Kim Allen has been practicing Insight meditation since 2003, and has trained intensively in the U.S. and Asia with Western teachers, Theravādan monastics, and masters of other Buddhist traditions. Trained by Gil Fronsdal at the Insight Meditation Center and Insight Retreat Center, she offers Dharma programs, sutta study, and retreats in the U.S., internationally, and online, weaving classical Dharma into a contemporary context. Her education was in science and sustainability, and she is now dedicated to a contemplative life of study and practice.
From where does speech originate? How does our speech feed back to affect our own heart (in addition to other people)? These are worthy investigations in Buddhist practice. Speech ties back to the three unwholesome roots of greed, hatred, and delusion, as well as the three wholesome roots of non-greed, non-hatred, and non-delusion. Our choices in this realm have a major impact.
What kinds of wealth are most sustainable in times of loss? The Buddha defined five kinds of wealth that are especially appropriate for lay practitioners to develop: confidence, ethical conduct, learning, generosity, and wisdom. The inclusion of “learning” is interesting and not often emphasized. We will explore these five qualities in the context of our current times, considering how they can serve both ourselves and others.
This talk focuses on a style of practice that could be called “training in opposites.” We deliberately engage contrasting functions of the mind in order to broaden and stretch, or opposing viewpoints in order to hone our understanding.
The Seven Factors of Awakening offer an effective framework for cultivating the mind, overcoming the hindrances, and balancing the energetic and calming forces that develop through meditation. When these seven factors are well developed, the mind is ripe for awakening. This series will explore each factor to reveal its importance, function, and role in the process of awakening.
In this talk Kim Allen develops an ecological metaphor to help us cultivate our mind and develop our practice. She outlines four approaches to our practice grounded in terms of natural ecologies:
1) Broadening our focus
2) Revising our notions of good and bad
3) Developing a coherent sense of our goal by creating a healthy ecosystem and then letting go
4) Expanding from our inner ecology and balancing with the outer ecology.
Kim Allen gave the second talk in a speaker series titled "Goals in Meditation." Kim advised that instead of spending time wishing for attending some future goals, we can just do the practice. When we develop and nurture the process of the liberating path, it will naturally lead us to the goal of the path.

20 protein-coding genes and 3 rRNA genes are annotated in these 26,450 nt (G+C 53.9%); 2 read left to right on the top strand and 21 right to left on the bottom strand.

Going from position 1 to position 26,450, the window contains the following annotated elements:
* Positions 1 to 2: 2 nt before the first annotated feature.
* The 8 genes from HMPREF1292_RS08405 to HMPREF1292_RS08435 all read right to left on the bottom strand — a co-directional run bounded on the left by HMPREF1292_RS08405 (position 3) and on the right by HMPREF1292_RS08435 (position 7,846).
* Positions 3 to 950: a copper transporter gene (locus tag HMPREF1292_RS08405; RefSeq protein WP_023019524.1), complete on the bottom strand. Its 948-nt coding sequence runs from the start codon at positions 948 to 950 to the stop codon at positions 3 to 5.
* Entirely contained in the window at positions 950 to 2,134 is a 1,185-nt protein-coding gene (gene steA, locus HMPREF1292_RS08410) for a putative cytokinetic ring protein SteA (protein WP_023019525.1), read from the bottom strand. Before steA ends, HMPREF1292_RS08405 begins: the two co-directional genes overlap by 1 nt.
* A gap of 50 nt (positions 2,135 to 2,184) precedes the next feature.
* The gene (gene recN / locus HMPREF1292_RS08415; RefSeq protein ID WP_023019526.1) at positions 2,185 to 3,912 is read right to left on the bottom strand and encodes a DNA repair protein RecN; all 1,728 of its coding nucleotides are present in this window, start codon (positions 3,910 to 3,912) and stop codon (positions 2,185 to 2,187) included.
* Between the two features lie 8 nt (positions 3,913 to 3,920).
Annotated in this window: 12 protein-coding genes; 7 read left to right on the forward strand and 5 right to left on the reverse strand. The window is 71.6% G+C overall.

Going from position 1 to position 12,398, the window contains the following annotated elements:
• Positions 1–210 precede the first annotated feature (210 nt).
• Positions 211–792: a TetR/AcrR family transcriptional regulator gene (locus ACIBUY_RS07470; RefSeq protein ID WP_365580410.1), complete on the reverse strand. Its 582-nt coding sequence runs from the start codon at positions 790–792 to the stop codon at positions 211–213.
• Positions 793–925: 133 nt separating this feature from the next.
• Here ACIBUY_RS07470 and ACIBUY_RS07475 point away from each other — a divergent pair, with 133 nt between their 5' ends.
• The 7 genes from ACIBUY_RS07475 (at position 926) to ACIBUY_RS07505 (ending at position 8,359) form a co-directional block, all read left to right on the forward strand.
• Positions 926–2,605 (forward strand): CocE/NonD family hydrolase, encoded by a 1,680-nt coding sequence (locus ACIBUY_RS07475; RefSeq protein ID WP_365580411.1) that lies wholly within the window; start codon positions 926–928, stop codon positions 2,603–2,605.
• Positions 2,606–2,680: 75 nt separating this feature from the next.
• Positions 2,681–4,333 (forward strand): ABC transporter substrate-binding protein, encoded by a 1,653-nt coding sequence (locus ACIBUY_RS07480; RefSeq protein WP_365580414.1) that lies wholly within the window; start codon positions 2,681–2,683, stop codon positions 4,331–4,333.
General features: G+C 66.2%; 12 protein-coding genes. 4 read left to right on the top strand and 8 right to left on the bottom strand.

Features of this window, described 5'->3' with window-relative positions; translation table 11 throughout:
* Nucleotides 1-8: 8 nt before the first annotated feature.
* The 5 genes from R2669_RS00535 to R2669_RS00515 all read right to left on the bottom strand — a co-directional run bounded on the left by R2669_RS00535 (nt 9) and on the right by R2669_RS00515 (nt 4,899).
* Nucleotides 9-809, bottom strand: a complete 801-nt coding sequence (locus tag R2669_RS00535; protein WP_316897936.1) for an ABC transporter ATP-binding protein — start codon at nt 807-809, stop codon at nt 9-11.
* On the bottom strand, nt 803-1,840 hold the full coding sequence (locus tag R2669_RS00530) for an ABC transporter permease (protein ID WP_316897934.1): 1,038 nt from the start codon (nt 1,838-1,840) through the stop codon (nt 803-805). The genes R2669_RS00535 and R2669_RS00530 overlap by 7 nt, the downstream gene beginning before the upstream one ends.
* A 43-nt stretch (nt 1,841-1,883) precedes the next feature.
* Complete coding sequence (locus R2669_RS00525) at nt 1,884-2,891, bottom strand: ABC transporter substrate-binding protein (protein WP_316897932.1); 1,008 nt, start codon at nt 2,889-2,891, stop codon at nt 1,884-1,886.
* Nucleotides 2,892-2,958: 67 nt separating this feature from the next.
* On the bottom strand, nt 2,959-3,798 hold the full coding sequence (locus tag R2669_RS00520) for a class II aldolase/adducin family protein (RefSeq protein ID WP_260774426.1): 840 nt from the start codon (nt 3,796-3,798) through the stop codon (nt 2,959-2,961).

We invited several local teachers to share both the personal aims that guide their practice and their understanding of the goals of the Buddhist Path. We asked them the following questions:
What is the goal of Buddhist practice?
What do you personally hope to achieve through your practice?
What is a reasonable way to assess our progress – how can we tell if we are on track?
How can we work skillfully with goals in the context of mindfulness-based practices that emphasize present moment awareness?
This series will explore both the ultimate and relative goals of Buddhist practice. It will address the benefits and limitations of having goals, and explore some related practice issues: comparing, expectations, craving for attainments, inspiration, and the potential for discouragement.
Join us for an illuminating look into some aspects of your practice you may never have considered!
In this talk, Shaila Catherine explores the purpose of meditation practice. By knowing the goal of the Buddhist path, we can avoid becoming satisfied with deceptive attainments such as mere joy, calmness, and concentration. These pleasant states are not the aim of the liberating path. If we become attached to these temporary states and initial attainments, they become impediments on the path and can prevent the realization of the ultimate goal of awakening.
Andrea Fella gave the third talk in a speaker series titled "Goals in Meditation." Andrea pointed out that the Pali word that the Buddha used to describe his awakening is "nibbana." This word literally means "cooling." In other words, awakening is not about gaining something; rather it's about cooling the fire of greed, hatred, and delusion in our minds. indeed, we can experience nibbana in this life time, when we let go of greed, hatred, and delusion.
Kim Allen gave the third talk in a speaker series titled "Everyday Dhamma." She discussed how money is an important part of our life, as well as a potent realm for practice. Much of what the Buddha said about wealth and money was about our relationship to money, because this is where our suffering and freedom lies. More specifically, we can easily have an unwholesome relationship to our wealth. For example, we can become miserly and crave even more wealth. Or we can establish a wholesome relationship with our wealth, such as supporting our family, our friends, and the Dhamma. In this way, we can relate to money with wisdom and generosity, instead of grasping and fear.
Can busy lay practioners realize the fruits of the Buddhist path? How can we bring mindfulness, wisdom, and compassion into our family, community, and workplace activities? This speaker series will explore the intersection of the Buddha's teachings with the complex demands of contemporary daily life. Each speaker will explore a theme that highlights social issues or practical applications related to living a mindful life at work, with family, and in today's society.